Intergenerational equity is a cornerstone of sustainable development (Our Common Future, Brundtland):
Sustainable development is development that meets the needs of the present without compromising the ability of future generations to meet their own needs
This definition of sustainability has both current and future generations at its core. These are described as intragenerational equity and intergenerational equity. The combination of the intra – the “needs of the present” – with intergenerational “without compromising the ability of future generations” is very deep-seated. It is the basis of much legal, religious and cultural tradition. It underpins the United Nations Charter and the Universal Declaration of Human Rights. (Note some have argued that the definition would benefit from an addition of the implied “all”, as in “needs of all of the present”, “all of future generations”).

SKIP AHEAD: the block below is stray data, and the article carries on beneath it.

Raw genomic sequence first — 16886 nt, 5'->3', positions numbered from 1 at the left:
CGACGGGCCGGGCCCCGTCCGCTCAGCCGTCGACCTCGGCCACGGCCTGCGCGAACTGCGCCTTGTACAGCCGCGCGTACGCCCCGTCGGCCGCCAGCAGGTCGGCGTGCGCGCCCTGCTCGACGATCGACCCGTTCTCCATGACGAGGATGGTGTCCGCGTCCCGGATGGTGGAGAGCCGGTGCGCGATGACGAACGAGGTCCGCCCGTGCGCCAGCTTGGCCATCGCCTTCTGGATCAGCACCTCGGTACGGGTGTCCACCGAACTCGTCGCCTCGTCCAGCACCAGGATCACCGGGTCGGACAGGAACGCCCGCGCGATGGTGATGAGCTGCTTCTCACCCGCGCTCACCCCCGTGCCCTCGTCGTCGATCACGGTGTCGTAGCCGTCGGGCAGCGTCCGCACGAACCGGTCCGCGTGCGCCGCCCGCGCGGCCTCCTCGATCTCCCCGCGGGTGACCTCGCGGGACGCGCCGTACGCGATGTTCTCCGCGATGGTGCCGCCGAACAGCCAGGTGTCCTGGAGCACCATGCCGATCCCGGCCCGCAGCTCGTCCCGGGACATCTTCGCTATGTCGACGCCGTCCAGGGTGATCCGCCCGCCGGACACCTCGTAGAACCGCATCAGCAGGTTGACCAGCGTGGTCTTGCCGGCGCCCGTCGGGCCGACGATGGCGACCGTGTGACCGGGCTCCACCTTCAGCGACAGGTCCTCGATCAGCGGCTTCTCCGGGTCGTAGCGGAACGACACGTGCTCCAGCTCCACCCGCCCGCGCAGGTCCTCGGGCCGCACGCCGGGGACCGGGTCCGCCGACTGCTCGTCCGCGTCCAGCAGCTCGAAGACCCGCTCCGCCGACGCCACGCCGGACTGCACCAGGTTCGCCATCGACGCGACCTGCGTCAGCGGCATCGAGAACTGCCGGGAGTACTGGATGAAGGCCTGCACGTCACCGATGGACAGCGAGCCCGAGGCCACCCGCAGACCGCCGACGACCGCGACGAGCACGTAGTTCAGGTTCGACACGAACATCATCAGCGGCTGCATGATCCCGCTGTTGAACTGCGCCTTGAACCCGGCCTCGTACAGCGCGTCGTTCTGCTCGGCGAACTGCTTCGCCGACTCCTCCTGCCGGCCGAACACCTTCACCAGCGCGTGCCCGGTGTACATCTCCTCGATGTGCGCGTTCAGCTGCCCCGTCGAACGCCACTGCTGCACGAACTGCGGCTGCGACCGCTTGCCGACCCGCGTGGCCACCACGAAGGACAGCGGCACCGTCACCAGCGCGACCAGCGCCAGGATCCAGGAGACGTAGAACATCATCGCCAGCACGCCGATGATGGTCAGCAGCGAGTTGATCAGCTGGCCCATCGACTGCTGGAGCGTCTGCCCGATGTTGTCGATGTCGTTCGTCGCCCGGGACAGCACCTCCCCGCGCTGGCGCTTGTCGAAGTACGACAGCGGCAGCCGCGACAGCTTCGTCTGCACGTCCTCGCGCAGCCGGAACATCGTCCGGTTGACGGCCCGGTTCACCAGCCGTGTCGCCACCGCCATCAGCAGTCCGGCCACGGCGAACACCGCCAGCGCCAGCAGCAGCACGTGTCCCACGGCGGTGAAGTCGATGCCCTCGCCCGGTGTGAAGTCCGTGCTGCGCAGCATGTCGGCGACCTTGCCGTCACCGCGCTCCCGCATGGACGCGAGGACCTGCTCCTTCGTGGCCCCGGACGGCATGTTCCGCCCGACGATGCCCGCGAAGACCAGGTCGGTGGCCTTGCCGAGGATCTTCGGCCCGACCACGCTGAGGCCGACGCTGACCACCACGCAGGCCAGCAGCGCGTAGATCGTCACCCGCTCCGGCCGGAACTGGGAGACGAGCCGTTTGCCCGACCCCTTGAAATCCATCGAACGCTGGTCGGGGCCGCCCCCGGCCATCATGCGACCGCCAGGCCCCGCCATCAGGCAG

Intergenerational equity is usually applied to our relationship with natural resources – you can’t despoil land – even if you own it – without reference to some consenting process that considers the wider picture.
The concept was first systematically explored by John Rawls’ concept of “just savings” (more) and developed by economist Robert Solow in 1973 “an obligation to conduct ourselves so that we leave to the future the option or the capacity to be as well off as we are”. We can use exhaustible resources but only to invest in productive capacity (strong sustainability later rejected this substitutability argument – but the core concern remains). In 1974 economist James Tobin applied the concept to endowed funds:
The trustees of endowed institutions are the guardians of the future against the claims of the present. Their task in managing the endowment is to preserve equity among generations